Shaw, Bruce E.http://hdl.handle.net/10022/AC:P:20764Mon, 17 Jun 2013 00:00:00 +0000An analytic theory using WKBJ methods for selection with local perturbations in the SaffmanTaylor [Proc. R. Soc. London, Ser. A 245, 312 (1958)] problem is presented. I obtain qualitative agreement with previously published phenomenology, including symmetric narrowed fingers for local reductions in the surface-tension parameter, narrowed asymmetric fingers for local increases, and scaling of the tip curvature and asymmetry with the square root of the surface-tension parameter. The source of the universality in the perturbed problem is discussed, giving some explanation of why the experimental perturbations can be modeled by locally varying surface tension. Very good quantitative agreement between theory and a numerical simulation of the same perturbation is shown, with no adjustable parameters to fit. Finally, I outline experiments to test new behavior predicted by the theory; a quantitative prediction observable experimentally is given.Theoretical physics, Mechanicsbes11Lamont-Doherty Earth ObservatoryArticlesIntrinsic properties of a Burridge-Knopoff model of an earthquake fault
http://academiccommons.columbia.edu/catalog/ac:162401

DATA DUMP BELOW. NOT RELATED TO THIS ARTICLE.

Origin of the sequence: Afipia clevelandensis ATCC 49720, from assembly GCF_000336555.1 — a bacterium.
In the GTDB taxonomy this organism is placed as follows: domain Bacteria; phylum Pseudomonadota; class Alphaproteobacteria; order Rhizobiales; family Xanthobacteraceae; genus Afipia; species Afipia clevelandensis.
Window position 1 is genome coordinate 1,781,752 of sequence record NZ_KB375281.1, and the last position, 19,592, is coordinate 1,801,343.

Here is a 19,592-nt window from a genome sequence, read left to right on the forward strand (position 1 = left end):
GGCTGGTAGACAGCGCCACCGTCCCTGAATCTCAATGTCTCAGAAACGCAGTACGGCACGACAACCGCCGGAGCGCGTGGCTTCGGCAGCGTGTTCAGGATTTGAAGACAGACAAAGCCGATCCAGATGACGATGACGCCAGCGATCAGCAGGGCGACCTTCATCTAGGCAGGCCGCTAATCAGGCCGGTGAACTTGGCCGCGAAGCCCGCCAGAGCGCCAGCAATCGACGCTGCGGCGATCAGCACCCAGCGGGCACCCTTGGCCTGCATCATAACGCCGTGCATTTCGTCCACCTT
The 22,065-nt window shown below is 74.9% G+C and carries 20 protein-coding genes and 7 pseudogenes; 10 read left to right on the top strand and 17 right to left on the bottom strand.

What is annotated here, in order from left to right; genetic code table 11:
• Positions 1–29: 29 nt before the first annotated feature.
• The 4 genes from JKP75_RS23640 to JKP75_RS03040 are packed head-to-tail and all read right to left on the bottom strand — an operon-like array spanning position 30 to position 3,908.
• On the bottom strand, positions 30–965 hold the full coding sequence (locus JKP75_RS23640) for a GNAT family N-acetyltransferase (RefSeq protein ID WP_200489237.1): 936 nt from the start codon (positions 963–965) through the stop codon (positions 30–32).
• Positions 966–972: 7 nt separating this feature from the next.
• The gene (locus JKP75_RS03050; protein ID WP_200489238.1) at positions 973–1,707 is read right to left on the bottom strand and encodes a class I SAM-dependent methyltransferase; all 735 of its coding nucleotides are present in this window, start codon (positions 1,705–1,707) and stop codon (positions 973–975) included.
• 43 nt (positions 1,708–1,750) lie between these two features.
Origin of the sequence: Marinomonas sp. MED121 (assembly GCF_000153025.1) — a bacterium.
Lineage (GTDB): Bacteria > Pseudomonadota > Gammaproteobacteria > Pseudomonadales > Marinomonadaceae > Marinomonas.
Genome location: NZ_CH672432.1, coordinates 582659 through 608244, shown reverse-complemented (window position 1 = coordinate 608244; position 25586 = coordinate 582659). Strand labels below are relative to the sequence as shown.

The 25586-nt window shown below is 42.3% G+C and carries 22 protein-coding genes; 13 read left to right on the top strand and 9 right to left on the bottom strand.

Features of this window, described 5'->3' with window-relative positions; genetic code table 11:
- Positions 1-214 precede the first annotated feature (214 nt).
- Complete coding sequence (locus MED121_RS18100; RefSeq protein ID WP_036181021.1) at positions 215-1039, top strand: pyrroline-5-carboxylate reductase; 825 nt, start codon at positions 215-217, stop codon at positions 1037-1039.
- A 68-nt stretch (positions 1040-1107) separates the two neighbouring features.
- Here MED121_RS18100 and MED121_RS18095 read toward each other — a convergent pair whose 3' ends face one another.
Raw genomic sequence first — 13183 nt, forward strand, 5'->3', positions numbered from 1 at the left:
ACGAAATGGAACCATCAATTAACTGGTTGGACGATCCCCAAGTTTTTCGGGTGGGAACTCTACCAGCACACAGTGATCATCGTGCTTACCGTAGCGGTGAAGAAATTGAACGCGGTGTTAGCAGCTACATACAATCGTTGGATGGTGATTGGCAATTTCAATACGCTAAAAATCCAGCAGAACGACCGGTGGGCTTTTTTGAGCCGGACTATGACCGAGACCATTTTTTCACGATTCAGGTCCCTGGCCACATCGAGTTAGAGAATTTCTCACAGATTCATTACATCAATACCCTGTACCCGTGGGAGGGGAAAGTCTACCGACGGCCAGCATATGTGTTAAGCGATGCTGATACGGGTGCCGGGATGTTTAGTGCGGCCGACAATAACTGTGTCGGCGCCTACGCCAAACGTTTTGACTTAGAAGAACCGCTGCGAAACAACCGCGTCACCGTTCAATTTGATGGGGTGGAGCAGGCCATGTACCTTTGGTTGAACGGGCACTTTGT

Carlson, Jean M.; Langer, James S.; Shaw, Bruce E.; Tang, Chaohttp://hdl.handle.net/10022/AC:P:20765Mon, 17 Jun 2013 00:00:00 +0000We present a detailed numerical study of certain fundamental aspects of a one-dimensional homogeneous, deterministic Burridge-Knopoff model. The model is described by a massive wave equation, in which the key nonlinearity is associated with the stick-slip velocity-weakening friction force at the interface between tectonic plates. In this paper, we present results for the statistical distribution of slipping events in the limit of a very long fault and infinitesimally slow driving rates. Typically, we find that the magnitude distribution of smaller events is consistent with the Gutenberg-Richter law, while the larger events occur in excess of this distribution. The crossover from smaller to larger events is identified with a correlation length describing the transition from localized to delocalized events. We also find that there is a sharp upper cutoff describing the maximum large event. We identify how the correlation length and this upper cutoff scale with the parameters in the model. We find that both are independent of system size, while both do depend on the spatial discretization. In addition to the magnitude distribution, we present a series of measurements of other seismologically relevant quantities, including the event duration, the size of the rupture zone, and the energy release, and discuss the relationship between our measurements and the corresponding empirical laws in seismology.Theoretical physics, Plate tectonicsbes11Lamont-Doherty Earth ObservatoryArticlesFinger narrowing under local perturbations in the Saffman-Taylor problem